Germany’s largest bank announced yesterday it was cutting a fifth of its global staff as part of a restructuring to reverse years of under-performance even while the banking industry as a whole has been relatively strong.
The changes include elimination of its money-losing equities and trading businesses, creation of a “bad bank” to spin off $83 billion in assets it no longer wants, and refocusing on its historical strengths — mainly corporate banking services for German businesses.
- The staff cuts are comparable to the loss of some 16,000 jobs when Lehman Brothers collapsed in 2008, sparking the global financial crisis, and the estimated 26,000 staff cuts Wells Fargo is set to make over the next several years based on a restructuring it announced last year.
Christian Sewing, Deutsche Bank’s CEO, released the restructuring plan yesterday.
“What we have announced today is nothing less than a fundamental rebuilding of Deutsche Bank,” Sewing said in a memo to employees. “We are creating a bank that will be more profitable, leaner, more innovative and more resilient.”
Under the plan, the bank will go back to what it was historically good at — servicing corporate clients in its home country — and get out of the global investment banking business, which it entered about 20 years ago when it bought Morgan, Grenfell &. Co., in London in 1990, and then Bankers Trust, the big Wall Street bank, in 1998.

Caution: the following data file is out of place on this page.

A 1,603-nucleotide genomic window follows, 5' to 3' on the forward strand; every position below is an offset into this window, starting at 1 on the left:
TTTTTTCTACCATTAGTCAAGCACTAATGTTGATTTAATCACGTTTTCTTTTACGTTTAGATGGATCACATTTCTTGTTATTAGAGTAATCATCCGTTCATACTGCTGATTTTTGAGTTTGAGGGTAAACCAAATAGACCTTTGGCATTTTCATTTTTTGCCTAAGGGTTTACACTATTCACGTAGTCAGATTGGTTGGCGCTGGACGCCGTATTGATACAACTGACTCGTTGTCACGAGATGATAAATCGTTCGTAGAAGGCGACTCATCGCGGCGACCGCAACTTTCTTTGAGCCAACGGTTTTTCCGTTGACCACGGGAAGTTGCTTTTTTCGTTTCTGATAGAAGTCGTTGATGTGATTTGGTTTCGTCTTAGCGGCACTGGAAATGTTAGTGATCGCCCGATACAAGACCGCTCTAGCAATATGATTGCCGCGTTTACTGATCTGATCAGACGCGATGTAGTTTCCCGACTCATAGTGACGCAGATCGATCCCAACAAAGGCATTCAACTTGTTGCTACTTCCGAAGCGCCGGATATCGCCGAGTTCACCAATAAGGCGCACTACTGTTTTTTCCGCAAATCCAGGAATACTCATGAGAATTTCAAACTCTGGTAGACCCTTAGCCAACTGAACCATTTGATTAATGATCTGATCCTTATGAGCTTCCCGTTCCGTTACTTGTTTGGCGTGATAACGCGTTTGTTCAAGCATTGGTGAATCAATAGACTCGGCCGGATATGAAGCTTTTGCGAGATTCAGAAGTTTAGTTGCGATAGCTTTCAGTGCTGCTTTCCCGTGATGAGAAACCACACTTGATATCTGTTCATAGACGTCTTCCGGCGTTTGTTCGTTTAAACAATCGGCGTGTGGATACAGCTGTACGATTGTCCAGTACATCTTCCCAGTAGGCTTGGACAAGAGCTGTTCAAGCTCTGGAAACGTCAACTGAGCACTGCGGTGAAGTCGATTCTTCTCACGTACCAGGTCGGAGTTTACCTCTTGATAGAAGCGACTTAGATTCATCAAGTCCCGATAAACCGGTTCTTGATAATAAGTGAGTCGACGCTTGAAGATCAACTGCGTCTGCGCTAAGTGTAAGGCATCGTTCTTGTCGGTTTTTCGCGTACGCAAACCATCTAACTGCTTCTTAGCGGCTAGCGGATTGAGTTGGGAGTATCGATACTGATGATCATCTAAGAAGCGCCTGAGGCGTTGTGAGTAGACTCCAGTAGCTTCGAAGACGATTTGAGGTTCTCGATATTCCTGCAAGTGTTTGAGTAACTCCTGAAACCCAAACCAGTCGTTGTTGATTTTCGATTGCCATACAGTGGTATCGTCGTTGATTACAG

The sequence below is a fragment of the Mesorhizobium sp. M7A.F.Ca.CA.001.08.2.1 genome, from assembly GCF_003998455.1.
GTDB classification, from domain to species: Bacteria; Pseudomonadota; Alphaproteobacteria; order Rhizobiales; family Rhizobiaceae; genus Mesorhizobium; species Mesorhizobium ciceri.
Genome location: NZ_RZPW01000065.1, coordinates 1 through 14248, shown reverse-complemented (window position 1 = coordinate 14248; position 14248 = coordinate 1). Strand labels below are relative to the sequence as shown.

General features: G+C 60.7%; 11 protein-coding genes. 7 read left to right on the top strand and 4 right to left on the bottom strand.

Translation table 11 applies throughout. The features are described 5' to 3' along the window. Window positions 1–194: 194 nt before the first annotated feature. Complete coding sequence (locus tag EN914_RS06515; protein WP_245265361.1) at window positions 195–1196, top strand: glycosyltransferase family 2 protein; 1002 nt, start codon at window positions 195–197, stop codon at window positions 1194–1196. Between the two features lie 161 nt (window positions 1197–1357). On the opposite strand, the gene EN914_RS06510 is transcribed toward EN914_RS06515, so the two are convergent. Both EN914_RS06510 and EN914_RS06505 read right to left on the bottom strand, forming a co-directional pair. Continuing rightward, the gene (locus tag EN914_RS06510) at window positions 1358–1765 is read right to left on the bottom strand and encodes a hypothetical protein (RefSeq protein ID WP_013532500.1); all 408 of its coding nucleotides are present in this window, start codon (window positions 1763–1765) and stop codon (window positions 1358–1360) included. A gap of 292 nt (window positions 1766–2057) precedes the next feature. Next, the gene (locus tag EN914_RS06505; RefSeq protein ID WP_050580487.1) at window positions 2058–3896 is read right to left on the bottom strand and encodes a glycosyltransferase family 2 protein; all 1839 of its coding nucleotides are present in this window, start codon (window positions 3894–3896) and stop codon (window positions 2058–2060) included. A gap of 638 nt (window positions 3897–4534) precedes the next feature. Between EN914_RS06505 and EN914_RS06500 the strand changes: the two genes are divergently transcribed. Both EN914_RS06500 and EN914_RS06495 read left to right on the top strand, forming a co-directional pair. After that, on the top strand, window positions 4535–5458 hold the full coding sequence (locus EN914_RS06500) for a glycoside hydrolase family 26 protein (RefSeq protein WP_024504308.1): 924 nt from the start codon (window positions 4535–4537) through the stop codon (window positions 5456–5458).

Its global equities operation has been a big money drain. Just last year it lost $750 million on about $2.2 billion in revenues.
To get back to basics, it is creating a corporate bank to house its traditional banking services for corporate clients and maintain a pipeline for them to global markets. That new division will join its existing investment bank, private bank, and asset management unit, known as CWS.
To spin off assets it no longer wants, Deutsche is creating a capital release unit, which, in Wall Street terminology is called a bad bank, because it serves as a clearinghouse for underperforming or non-core assets.
“The term bad bank … is in this case misleading,” Sewing says in his letter to staff. He said the assets are high quality and will be wound down quickly, generating some $6 billion to shareholders by 2022.
Some analysts question how much money the bank can make focusing on its corporate clients. “The strategy of effectively doubling down on the German corporate market, just at a time when maybe the German economy is really rolling over ... in itself is not a key to profitability,” Stephen Issacs, chairman of the investment committee at Alvine Capital Management, said in a CNBC interview.
The 18,000 staff cuts represent a fifth of the company’s global workforce of about 91,000. As of early Monday morning, cuts had already taken effect in many of the bank’s offices in Singapore, Australia, and other mostly Asian locations. The lion’s share of cuts are expected in London and New York City because they're home to its global equities and trading businesses.
“The mood inside is pretty gloomy,” one employee in Singapore said, as reported by Reuters. “People are being called in individually into the conference rooms with a couple of rounds of chats with HR, who will give you this packet then and you are out of the building.”